Nolacoin has long since stopped making coins, but at least he left us some remarkable designs. While there are some 5 BTC pieces out there from various manufacturers, this is the only 3 BTC piece that I’ve come across. It’s a big coin with a big denomination, especially at today’s exchange rates.

Nolacoin 3 bitcoin piece, obverse.
Nolacoin 3 bitcoin piece, reverse, after redemption (key obscured).

Standard disclaimer: It’s always, to some degree, a bad idea to let anyone else have access to a private key which controls any of your bitcoin wallets; in a sense, it goes counter to the bitcoin system itself. Once someone else has handled the key which controls your funds, you have to trust both that they exercised adequate security procedures while handling your key, and that they have not save copies of your key to exploit at some point in the unforeseen future. While some  (such as Mike Caldwell of Casascius) have established trusted reputations, newer operators can only prove their trustworthiness over time.

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Bitcoin Pennies: physical crypto for the masses

It was a natural progression from creator-funded physical bitcoins, to self-funded physical bitcoins, to DIY physical bitcoin kits, to bitcoin collectibles with no pretense of containing bitcoin at all.

The Bitcoin Penny is a really fun example of this. Introduced in 2015 by the Bitcoin Penny Company out of South Carolina, they’re simply copper penny-like coins with a big bitcoin “B” on the front, and “bitcoin” spanning the globe on the back.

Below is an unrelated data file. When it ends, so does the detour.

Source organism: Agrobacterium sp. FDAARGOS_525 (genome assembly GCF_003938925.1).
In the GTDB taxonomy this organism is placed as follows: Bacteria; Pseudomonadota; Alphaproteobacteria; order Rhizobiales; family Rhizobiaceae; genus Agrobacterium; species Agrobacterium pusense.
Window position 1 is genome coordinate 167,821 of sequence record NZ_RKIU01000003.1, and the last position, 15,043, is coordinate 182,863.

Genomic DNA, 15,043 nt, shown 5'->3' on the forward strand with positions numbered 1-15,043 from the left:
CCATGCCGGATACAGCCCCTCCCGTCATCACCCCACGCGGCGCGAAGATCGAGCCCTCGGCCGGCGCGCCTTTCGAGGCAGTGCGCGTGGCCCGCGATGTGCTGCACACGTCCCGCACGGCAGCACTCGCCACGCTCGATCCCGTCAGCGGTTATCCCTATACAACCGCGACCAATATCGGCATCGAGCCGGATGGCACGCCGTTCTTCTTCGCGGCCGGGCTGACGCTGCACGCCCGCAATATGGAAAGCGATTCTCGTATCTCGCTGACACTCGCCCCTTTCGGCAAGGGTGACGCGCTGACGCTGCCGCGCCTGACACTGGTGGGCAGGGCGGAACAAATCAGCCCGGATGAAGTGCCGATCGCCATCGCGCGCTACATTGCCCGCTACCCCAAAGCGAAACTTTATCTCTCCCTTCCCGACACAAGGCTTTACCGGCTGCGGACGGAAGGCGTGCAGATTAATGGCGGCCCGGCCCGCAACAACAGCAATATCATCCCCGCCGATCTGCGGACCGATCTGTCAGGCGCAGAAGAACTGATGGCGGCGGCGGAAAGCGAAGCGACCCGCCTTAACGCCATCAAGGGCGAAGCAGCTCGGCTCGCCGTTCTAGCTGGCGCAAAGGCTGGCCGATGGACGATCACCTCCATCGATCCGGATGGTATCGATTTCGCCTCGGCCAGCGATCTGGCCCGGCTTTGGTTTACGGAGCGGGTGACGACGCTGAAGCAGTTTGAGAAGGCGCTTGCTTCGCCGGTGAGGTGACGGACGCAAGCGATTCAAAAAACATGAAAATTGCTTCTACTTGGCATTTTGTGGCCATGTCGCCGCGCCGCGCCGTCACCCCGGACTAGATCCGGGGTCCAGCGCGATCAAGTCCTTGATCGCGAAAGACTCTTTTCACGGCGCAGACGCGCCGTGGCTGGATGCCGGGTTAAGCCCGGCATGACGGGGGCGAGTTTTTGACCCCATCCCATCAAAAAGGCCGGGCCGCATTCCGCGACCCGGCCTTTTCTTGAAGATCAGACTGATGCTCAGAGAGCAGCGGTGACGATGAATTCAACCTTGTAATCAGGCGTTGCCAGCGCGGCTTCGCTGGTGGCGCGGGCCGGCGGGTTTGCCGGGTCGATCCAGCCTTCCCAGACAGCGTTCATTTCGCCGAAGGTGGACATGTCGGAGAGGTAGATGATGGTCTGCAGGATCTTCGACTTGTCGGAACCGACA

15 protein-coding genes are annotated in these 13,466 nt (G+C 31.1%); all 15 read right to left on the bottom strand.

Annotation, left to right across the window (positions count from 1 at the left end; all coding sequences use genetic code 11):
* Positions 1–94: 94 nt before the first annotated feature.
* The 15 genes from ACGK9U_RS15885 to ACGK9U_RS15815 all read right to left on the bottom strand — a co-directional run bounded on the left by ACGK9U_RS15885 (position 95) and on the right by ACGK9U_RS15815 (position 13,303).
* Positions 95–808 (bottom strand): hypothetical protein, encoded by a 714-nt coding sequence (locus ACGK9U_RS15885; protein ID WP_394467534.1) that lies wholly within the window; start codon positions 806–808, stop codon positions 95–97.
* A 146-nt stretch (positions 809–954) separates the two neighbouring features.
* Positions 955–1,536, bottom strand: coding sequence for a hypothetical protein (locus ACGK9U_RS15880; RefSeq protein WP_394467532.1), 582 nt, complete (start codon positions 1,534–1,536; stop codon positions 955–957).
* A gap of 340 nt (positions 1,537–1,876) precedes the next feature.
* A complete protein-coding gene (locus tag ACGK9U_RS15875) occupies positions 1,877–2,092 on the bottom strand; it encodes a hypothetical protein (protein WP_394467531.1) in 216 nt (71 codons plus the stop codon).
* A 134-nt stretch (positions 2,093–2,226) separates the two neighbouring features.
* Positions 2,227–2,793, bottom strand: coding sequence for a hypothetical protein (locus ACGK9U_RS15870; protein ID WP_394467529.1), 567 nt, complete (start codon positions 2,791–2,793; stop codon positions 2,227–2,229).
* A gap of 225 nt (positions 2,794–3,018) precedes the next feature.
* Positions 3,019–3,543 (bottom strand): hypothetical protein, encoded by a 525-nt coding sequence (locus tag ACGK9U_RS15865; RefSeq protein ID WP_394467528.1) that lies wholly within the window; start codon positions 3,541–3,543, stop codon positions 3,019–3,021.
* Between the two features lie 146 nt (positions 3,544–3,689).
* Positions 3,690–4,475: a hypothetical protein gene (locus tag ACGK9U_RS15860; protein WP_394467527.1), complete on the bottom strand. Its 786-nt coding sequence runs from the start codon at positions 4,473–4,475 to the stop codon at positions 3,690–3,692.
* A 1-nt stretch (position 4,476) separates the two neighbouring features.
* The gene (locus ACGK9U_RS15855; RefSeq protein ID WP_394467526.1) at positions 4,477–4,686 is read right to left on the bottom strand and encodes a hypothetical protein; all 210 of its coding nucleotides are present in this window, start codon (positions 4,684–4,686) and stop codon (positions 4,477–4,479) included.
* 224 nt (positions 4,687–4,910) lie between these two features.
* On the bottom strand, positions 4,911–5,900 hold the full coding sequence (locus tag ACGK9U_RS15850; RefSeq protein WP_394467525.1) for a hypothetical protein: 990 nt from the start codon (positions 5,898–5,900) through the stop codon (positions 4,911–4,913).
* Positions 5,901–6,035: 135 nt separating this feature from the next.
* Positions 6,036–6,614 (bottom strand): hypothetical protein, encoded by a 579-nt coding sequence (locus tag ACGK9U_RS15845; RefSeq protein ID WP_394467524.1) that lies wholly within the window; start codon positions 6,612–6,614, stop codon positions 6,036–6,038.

2015 Bitcoin Penny, obverse.
2015 Bitcoin Penny, obverse.
2015 Bitcoin Penny, reverse.

Why? Well, why not? Lighten up! These are inexpensive, attractive tokens that would be great to hand out at a conference or talk, at a party, at holidays, in a gift bag, as a conversation starter…  the possibilities go on and on. And, of course, they’re a great item to add to one’s collection.

Eventually, though, things come full circle, and in 2017 they introduced a DIY version which is entirely blank on the back, and comes with special Bitcoin Penny holograms so that you may, if you choose, print your own private keys and seal them up on the back of the coins.

2017 Bitcoin Penny with blank reverse and holograms.
Bitcoin Penny holograms.
Roll your own! No, wait, that’s not right — buy a roll and make your own!

Even better, you can buy them by the roll! Make a whole batch and fund them with whatever you like, hand them out and spread the word.

Bitcoin Penny next to some other kind of penny for reference.
No, thank YOU!
The final excellent touch? Sometimes there’s a doodle in the package.
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The Cryptopods cometh

It’s always great to see new creators entering the physical cryptocoin space, and Cryptopods is taking a unique approach with their first offering, sort of like a soft launch: instead of creating a new design, they are repurposing 101 Ravenbit coins from 2014, creating new vanity keys for each (starting with “1Crypto”) and giving them all new Cryptopods holograms. The series is called “Ravenbit Podified.”

Cryptopods "Ravenbit Podified" coins in copper, brass and bronze, obverse.
Cryptopods “Ravenbit Podified” coins in copper, brass and bronze, obverse.